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Clemson coordinator receives contract incentive. Does it make sense?

Interestingly, Clemson offensive coordinator Chad Morris has a contract incentive for finishing in the Top 10 of total offense.

Many coaches, however, don’t agree that total offense is an important statistic as it relates to winning a championship.

If Clemson finishes the season 1st nationally in total offense, Morris will receive $100,000.  If Clemson finished 2nd-5th, Morris will receive $75,000.  If the Clemson finishes 6th-10th, Morris will receive an extra $50,000.

We wonder if the contract incentive should be more connected with the ultimate goal of winning.  

Consider the following:

In 2009, Alabama won the national championship and finished 42nd nationally in total offense.  The Crimson Tide defeated Texas, who finished 29th in total offense. In 2008, Florida won the national championship when the Gators finished 15th nationally in total offense.  In 2007, LSU won the national championship and finished 26th nationally in total offense.  The Tigers defeated Ohio State, who finished 62nd nationally in total offense.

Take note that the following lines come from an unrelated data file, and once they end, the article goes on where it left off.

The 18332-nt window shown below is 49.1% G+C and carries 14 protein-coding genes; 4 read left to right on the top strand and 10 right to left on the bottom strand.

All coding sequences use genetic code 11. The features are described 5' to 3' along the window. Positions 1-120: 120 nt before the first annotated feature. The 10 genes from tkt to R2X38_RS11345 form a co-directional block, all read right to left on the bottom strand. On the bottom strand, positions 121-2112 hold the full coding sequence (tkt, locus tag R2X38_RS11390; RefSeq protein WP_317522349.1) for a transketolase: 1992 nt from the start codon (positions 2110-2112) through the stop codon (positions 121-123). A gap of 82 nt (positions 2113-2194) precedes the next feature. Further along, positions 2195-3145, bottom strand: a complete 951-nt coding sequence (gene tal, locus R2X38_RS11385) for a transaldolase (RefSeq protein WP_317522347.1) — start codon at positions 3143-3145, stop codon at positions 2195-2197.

Since 2007, of the teams that finished in the Top 10 of total offense, the average number of loses is 3.22 per season.

Since 2007, seven teams (18%) have finished with either six or seven loses including 2009 Texas A&M (7 loses), 2007 Nebraska (7 loses), 2010 Michigan (6 loses), 2009 Notre Dame (6 loses), 2008 Nevada (6 loses), 2007 Louisville (6 loses), 2007 Oklahoma State (6 loses).

Since 2007, the number of loses for teams finishing in the Top 10 of total offense:

0 loss teams: 2 times

1 loss teams: 8 times

2 loss teams: 4 times

3 loss teams: 6 times

4 loss teams: 9 times

5+ loss teams: 11 times

Top 10 in Total Offense (final record)

2010: Oregon (12-1), Boise State (12-1), Oklahoma State (11-2), Nevada (13-1), Tulsa (10-3), Hawaii (10-4), Auburn (14-0), Michigan (7-6), Arkansas (10-3), Oklahoma (12-2).

2009: Houston (10-4), Nevada (8-5), Troy (9-4), Texas Tech (9-4), Texas A&M (6-7), Florida (13-1), TCU (12-1), Notre Dame (6-6), Idaho (8-5), Boise State (14-0).

2008: Tulsa (11-3), Houston (8-5), Oklahoma (12-2), Texas Tech (11-2), Nevada (7-6), Oklahoma State (9-4), Oregon (10-3), Missouri (10-4), Texas (12-1), Rice (10-3).

2007: Tulsa (10-4), Texas Tech (9-4), Hawaii (12-1), Houston (8-5), Missouri (12-2), Louisville (6-6), Oklahoma State (7-6), Kansas (12-1), Nebraska (5-7), Oregon (9-4).